What makes a performance moving? A trip to the museum memorable? A library enlightening? It’s the imperceptibles that enhance the experience, allowing visitors to feel comfortable and to see and hear without obstacle. Working behind the scenes with renowned architects, distinguished curators, exhibit designers and specialty consultants, Loring’s building systems engineers help create an environment that inspires guests—and keeps them coming back again.
Facilitating the Curator’s Vision
“Designing systems for museums or performance spaces with changing exhibits or multiple venues requires intricate coordination with the museum curator or program director to understand the unique aspects of each space,” says Loring President and COO Mike DesRochers. “The systems often have to satisfy strict design criteria, yet remain flexible and largely invisible to allow the artifacts, artwork or performers to take center stage.”
The new National Law Enforcement Museum in Washington, DC, slated to open in 2018, is a testament to meticulous planning. Loring provided MEP design services for the 87,000 sf facility, comprising three subgrade levels of exhibition space, mezzanine and administrative offices and two above-ground entry pavilions. With wide open architecture, platform viewing, media walls and a full-size helicopter that will hang from the ceiling, coordination between all design and construction team members at the outset was essential. One challenge: concealing the connections that power the exhibits. Inspired by the track lighting concept, a runway system will provide channels that can be plugged into any location.
For the Metropolitan Museum of Art, Loring is currently involved in the design phase for the gut renovation of the British Galleries—where tight tolerances in temperature and humidity are crucial. Recently completed work includes LEED Silver-certified projects for the Cooper Hewitt Smithsonian Museum in New York City and the Weeksville Heritage Center, a museum and cultural center celebrating African American history in Brooklyn. Other notable projects include the U.S. Naval Aviation Museum and IMAX theater in Pensacola, FL, the Dallas Museum of Fine Arts and the Kemper Museum of Contemporary Art in Kansas City, MO.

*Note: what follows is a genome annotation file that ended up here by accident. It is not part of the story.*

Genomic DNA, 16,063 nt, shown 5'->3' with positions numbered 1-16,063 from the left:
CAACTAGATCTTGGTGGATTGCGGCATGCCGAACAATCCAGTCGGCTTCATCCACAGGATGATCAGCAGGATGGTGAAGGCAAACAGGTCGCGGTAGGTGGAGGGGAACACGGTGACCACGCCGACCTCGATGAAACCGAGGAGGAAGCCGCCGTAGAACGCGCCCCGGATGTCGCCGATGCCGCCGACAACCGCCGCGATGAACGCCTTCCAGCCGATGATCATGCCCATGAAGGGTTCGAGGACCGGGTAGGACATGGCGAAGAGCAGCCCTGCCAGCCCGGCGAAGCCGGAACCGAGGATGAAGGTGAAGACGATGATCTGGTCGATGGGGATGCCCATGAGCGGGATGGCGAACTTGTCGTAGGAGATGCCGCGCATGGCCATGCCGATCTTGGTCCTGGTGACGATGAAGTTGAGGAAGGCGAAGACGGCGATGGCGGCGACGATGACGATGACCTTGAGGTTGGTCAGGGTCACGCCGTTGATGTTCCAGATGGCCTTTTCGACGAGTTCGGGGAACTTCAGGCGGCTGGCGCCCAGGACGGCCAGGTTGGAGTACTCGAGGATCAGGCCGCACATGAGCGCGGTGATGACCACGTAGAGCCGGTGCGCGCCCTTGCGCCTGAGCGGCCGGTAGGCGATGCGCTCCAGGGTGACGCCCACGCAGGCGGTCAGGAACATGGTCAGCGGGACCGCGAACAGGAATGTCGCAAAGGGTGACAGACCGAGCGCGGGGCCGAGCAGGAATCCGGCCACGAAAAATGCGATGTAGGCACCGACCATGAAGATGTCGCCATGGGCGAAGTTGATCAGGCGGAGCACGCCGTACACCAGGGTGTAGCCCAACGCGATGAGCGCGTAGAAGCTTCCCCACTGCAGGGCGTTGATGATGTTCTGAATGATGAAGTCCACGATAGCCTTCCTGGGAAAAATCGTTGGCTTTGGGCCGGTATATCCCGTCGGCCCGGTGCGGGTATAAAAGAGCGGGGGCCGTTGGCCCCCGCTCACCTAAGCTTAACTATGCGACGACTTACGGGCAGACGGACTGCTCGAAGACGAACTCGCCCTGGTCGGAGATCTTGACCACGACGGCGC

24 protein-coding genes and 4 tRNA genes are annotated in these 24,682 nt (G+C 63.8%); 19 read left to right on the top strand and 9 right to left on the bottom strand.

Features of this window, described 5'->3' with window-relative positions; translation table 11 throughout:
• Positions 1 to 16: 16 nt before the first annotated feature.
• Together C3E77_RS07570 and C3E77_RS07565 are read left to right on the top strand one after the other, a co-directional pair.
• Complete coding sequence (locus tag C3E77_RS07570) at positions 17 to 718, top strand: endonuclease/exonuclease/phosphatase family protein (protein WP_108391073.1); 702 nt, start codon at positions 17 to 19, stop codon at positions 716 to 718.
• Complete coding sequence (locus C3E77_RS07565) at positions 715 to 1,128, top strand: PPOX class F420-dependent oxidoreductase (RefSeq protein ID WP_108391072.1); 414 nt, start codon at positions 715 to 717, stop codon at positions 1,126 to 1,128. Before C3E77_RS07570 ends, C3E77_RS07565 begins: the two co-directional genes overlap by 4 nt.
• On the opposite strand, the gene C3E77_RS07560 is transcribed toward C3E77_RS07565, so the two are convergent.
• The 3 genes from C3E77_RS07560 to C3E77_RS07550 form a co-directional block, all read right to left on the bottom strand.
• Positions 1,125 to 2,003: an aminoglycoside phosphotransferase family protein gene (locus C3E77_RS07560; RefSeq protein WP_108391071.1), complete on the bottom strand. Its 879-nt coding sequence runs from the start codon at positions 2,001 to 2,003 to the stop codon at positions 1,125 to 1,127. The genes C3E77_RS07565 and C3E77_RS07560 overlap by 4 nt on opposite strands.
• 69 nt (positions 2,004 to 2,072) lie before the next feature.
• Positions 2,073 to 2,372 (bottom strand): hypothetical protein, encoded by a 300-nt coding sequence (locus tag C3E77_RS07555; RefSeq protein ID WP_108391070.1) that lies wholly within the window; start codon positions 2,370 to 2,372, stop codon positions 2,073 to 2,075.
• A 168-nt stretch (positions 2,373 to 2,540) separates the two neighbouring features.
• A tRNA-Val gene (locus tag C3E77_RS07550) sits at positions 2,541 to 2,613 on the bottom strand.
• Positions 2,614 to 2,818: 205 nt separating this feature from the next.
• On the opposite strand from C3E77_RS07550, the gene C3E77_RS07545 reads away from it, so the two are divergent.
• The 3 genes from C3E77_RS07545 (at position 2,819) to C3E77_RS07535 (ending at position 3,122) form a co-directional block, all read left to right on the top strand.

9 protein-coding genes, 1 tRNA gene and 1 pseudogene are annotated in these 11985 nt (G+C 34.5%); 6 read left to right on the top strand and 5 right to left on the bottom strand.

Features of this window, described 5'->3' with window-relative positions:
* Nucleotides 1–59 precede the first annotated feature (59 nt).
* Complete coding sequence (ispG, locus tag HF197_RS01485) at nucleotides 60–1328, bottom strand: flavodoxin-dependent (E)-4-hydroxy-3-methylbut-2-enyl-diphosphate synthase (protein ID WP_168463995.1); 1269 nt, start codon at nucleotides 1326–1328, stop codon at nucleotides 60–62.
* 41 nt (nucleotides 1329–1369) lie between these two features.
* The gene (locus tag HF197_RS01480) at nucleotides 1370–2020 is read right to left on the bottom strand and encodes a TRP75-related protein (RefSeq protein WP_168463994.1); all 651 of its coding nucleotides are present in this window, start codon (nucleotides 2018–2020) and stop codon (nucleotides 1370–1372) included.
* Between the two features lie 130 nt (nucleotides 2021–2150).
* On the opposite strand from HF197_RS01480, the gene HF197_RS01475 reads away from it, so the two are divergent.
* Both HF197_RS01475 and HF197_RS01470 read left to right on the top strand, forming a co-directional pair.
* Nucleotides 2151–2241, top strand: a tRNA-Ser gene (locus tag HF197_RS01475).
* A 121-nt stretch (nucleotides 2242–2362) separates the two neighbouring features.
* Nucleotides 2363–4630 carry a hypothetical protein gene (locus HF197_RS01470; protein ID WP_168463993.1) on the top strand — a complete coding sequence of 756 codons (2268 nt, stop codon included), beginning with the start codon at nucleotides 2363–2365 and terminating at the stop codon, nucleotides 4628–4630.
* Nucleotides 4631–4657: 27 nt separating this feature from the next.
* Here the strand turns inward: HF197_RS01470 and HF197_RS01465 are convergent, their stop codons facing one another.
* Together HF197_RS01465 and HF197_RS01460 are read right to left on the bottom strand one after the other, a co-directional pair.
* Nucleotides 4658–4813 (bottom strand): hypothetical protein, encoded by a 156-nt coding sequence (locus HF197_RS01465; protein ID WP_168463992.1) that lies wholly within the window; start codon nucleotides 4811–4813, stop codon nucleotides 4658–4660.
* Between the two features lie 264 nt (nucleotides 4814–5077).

Crowd-pleasing Performance Halls
The location and distribution of large HVAC equipment away from center stage is strategic in performing arts center (PACs) projects. Thermal control is also a “hot” button for captive audiences: designing a system flexible enough to rapidly adjust from the optimal temperature for a small crowd of 50 to a full house of 5,000. Loring‘s experience engineering systems for PACs include the Swope School of Music/Performing Arts Center at Pennsylvania’s West Chester University, a 3-story, lyrically shaped music school, including a 375-seat proscenium theater and recital hall; Drew University’s 450-seat concert hall in the Dorothy Young Music Wing; and a Broadway-caliber proscenium theater in the Neal-Marshall Black Culture Center at Indiana
The Castle of Light, Latvia
Dominating the cityscape of Riga, the National Library of Latvia was among the independent nation’s first new cultural institutions, opening its doors in 2014. The 12-story, 500,000 sf, nearly all-glass ‘crystal mountain’ embodies beloved Latvian folklore, which tells of a castle of light rising along the Daugava River as the people obtain wisdom and overcome the intellectual darkness of wartime and occupation. Of great regional as well as national significance, the high performance facility is home to one of the oldest and largest collections of European books. Loring’s MEP team developed numerous innovative design solutions to both preserve the institution’s priceless assets and deliver all the modern technology required for a 21st century library, research center and conference venue.